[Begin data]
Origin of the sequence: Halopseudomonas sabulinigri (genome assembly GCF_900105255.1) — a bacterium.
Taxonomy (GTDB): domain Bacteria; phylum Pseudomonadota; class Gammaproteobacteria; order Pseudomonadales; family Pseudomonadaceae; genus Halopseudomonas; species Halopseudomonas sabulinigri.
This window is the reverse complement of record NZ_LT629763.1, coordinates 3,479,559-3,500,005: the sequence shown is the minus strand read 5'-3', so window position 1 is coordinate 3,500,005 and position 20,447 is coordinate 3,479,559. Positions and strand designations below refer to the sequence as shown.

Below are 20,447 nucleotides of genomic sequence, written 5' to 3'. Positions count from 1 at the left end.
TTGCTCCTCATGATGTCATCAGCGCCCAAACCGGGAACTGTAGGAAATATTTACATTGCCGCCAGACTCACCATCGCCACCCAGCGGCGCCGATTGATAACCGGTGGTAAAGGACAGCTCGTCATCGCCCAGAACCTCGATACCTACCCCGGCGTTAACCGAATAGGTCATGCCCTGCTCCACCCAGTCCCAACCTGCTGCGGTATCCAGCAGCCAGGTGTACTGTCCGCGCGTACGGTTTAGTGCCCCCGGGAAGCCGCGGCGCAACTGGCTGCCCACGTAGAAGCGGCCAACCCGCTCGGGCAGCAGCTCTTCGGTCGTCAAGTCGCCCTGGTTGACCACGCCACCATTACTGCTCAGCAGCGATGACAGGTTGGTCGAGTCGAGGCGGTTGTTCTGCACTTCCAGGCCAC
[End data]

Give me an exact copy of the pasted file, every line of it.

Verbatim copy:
Origin of the sequence: Halopseudomonas sabulinigri (genome assembly GCF_900105255.1) — a bacterium.
Taxonomy (GTDB): domain Bacteria; phylum Pseudomonadota; class Gammaproteobacteria; order Pseudomonadales; family Pseudomonadaceae; genus Halopseudomonas; species Halopseudomonas sabulinigri.
This window is the reverse complement of record NZ_LT629763.1, coordinates 3,479,559-3,500,005: the sequence shown is the minus strand read 5'-3', so window position 1 is coordinate 3,500,005 and position 20,447 is coordinate 3,479,559. Positions and strand designations below refer to the sequence as shown.

Below are 20,447 nucleotides of genomic sequence, written 5' to 3'. Positions count from 1 at the left end.
TTGCTCCTCATGATGTCATCAGCGCCCAAACCGGGAACTGTAGGAAATATTTACATTGCCGCCAGACTCACCATCGCCACCCAGCGGCGCCGATTGATAACCGGTGGTAAAGGACAGCTCGTCATCGCCCAGAACCTCGATACCTACCCCGGCGTTAACCGAATAGGTCATGCCCTGCTCCACCCAGTCCCAACCTGCTGCGGTATCCAGCAGCCAGGTGTACTGTCCGCGCGTACGGTTTAGTGCCCCCGGGAAGCCGCGGCGCAACTGGCTGCCCACGTAGAAGCGGCCAACCCGCTCGGGCAGCAGCTCTTCGGTCGTCAAGTCGCCCTGGTTGACCACGCCACCATTACTGCTCAGCAGCGATGACAGGTTGGTCGAGTCGAGGCGGTTGTTCTGCACTTCCAGGCCAC